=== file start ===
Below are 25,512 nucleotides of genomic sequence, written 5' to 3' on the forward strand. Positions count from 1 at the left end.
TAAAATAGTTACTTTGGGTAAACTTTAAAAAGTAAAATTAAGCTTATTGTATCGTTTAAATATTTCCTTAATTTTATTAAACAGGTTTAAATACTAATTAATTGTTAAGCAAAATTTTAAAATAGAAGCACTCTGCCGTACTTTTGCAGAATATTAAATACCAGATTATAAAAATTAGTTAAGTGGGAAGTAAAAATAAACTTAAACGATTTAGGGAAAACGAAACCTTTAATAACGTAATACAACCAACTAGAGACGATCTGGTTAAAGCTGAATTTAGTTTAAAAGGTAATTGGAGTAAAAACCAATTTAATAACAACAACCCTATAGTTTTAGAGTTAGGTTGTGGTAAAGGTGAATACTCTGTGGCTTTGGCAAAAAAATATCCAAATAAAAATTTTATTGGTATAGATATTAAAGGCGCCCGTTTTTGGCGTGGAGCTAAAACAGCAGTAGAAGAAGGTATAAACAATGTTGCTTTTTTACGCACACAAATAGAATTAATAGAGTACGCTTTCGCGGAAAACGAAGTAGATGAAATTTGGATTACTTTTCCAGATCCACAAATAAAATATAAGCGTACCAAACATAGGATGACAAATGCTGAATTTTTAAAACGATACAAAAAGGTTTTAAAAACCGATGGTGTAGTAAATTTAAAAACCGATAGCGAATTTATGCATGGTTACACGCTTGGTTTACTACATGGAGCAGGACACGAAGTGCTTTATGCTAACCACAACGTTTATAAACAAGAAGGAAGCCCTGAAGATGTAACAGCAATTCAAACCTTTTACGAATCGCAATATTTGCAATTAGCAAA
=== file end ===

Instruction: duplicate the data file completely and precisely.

Below are 25,512 nucleotides of genomic sequence, written 5' to 3' on the forward strand. Positions count from 1 at the left end.
TAAAATAGTTACTTTGGGTAAACTTTAAAAAGTAAAATTAAGCTTATTGTATCGTTTAAATATTTCCTTAATTTTATTAAACAGGTTTAAATACTAATTAATTGTTAAGCAAAATTTTAAAATAGAAGCACTCTGCCGTACTTTTGCAGAATATTAAATACCAGATTATAAAAATTAGTTAAGTGGGAAGTAAAAATAAACTTAAACGATTTAGGGAAAACGAAACCTTTAATAACGTAATACAACCAACTAGAGACGATCTGGTTAAAGCTGAATTTAGTTTAAAAGGTAATTGGAGTAAAAACCAATTTAATAACAACAACCCTATAGTTTTAGAGTTAGGTTGTGGTAAAGGTGAATACTCTGTGGCTTTGGCAAAAAAATATCCAAATAAAAATTTTATTGGTATAGATATTAAAGGCGCCCGTTTTTGGCGTGGAGCTAAAACAGCAGTAGAAGAAGGTATAAACAATGTTGCTTTTTTACGCACACAAATAGAATTAATAGAGTACGCTTTCGCGGAAAACGAAGTAGATGAAATTTGGATTACTTTTCCAGATCCACAAATAAAATATAAGCGTACCAAACATAGGATGACAAATGCTGAATTTTTAAAACGATACAAAAAGGTTTTAAAAACCGATGGTGTAGTAAATTTAAAAACCGATAGCGAATTTATGCATGGTTACACGCTTGGTTTACTACATGGAGCAGGACACGAAGTGCTTTATGCTAACCACAACGTTTATAAACAAGAAGGAAGCCCTGAAGATGTAACAGCAATTCAAACCTTTTACGAATCGCAATATTTGCAATTAGCAAA